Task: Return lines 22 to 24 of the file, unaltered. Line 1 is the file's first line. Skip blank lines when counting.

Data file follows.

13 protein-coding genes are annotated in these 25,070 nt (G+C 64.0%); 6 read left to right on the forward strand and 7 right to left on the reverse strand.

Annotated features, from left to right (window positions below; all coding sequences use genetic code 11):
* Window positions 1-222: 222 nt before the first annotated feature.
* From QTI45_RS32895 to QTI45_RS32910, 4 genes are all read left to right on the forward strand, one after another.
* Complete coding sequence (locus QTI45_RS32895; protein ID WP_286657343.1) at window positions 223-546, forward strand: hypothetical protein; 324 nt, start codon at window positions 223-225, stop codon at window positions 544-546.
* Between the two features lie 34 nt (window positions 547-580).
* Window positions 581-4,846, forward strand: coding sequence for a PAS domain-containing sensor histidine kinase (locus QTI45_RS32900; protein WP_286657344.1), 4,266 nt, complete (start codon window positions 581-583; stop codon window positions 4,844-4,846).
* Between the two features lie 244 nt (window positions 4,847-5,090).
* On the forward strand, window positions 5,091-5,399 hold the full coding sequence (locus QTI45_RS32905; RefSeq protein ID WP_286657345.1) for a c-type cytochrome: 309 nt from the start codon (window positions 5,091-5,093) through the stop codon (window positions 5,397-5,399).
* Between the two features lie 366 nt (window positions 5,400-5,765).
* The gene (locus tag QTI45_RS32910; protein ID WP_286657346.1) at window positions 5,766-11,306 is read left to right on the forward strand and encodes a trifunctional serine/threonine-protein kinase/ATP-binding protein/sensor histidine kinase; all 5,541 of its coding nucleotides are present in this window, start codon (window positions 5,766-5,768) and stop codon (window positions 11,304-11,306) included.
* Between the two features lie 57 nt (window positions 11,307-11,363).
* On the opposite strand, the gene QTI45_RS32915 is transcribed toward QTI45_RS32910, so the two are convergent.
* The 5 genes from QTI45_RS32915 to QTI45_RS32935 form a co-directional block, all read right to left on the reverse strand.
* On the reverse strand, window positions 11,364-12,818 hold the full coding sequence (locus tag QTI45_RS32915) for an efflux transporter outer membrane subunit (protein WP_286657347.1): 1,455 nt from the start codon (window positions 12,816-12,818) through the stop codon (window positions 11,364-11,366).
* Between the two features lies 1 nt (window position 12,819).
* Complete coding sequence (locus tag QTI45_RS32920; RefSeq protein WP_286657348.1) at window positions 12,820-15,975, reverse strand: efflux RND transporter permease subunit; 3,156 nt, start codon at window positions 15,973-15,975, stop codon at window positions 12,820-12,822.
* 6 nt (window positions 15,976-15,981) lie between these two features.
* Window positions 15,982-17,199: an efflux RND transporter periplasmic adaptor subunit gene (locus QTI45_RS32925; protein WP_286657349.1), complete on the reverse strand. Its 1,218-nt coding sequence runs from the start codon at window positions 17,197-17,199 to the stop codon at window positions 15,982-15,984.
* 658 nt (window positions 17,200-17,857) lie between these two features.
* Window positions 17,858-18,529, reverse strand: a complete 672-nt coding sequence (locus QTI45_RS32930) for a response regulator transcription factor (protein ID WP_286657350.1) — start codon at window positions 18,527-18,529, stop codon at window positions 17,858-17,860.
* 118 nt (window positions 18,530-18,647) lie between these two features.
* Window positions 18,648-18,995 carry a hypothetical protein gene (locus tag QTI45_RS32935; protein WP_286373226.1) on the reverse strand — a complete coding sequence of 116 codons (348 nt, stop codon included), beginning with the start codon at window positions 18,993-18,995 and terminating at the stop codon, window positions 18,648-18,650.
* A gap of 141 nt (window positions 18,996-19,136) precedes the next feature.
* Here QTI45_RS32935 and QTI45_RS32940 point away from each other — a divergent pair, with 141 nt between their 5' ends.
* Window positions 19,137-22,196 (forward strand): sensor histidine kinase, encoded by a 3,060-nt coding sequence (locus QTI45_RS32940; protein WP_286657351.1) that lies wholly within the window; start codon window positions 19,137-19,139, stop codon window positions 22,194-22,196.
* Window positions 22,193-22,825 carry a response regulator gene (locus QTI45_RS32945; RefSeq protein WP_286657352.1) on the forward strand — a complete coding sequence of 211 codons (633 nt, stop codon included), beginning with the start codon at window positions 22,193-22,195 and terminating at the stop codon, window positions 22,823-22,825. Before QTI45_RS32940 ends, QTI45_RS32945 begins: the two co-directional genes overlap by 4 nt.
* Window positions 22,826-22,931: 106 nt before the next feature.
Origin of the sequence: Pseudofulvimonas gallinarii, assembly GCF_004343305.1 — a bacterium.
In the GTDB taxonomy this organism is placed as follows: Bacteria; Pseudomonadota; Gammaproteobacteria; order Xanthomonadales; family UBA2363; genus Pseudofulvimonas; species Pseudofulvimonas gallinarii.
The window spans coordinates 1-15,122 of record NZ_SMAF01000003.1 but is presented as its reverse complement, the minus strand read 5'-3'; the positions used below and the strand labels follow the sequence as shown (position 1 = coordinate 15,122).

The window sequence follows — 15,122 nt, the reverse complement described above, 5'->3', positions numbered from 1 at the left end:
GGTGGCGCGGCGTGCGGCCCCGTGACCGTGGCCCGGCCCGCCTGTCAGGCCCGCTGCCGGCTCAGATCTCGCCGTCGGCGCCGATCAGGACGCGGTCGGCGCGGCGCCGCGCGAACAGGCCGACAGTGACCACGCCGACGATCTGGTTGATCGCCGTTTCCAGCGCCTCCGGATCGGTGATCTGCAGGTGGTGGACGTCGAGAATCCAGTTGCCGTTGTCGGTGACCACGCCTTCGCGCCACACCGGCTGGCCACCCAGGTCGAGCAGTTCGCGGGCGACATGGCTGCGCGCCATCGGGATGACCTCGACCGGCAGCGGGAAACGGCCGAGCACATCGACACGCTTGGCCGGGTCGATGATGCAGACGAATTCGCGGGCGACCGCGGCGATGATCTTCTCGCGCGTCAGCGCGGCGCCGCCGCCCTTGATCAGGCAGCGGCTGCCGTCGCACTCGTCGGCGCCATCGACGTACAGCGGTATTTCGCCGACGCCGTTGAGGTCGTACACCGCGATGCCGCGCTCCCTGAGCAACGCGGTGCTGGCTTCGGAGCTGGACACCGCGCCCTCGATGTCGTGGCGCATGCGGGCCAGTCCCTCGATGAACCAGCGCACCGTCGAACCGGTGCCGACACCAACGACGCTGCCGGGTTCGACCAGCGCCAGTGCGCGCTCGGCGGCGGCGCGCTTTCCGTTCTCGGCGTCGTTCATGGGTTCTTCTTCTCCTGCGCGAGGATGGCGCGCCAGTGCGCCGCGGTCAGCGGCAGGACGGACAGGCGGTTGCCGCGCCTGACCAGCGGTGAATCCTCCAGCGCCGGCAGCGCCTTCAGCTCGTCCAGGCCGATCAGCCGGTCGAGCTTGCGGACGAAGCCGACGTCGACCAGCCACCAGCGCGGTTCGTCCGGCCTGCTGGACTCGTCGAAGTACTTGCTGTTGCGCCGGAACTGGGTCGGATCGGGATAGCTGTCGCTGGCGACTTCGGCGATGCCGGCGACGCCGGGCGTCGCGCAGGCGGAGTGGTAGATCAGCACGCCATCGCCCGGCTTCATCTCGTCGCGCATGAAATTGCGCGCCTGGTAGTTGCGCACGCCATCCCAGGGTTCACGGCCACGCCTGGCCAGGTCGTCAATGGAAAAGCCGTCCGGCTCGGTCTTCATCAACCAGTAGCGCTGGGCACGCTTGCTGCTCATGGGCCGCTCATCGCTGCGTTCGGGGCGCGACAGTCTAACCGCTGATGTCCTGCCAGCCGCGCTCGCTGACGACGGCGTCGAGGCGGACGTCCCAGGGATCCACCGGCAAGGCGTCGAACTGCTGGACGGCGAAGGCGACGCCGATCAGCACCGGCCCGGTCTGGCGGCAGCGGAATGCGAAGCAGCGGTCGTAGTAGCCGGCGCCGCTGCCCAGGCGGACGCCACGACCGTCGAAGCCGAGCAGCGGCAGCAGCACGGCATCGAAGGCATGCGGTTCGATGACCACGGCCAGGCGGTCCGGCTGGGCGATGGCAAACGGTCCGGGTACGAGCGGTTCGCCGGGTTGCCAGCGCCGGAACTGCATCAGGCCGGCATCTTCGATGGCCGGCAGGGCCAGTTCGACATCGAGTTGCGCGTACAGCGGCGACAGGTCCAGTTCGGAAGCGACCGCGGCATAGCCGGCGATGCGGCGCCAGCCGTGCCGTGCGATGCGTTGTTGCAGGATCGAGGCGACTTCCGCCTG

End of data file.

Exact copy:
* 118 nt (window positions 18,530-18,647) lie between these two features.
* Window positions 18,648-18,995 carry a hypothetical protein gene (locus tag QTI45_RS32935; protein WP_286373226.1) on the reverse strand — a complete coding sequence of 116 codons (348 nt, stop codon included), beginning with the start codon at window positions 18,993-18,995 and terminating at the stop codon, window positions 18,648-18,650.
* A gap of 141 nt (window positions 18,996-19,136) precedes the next feature.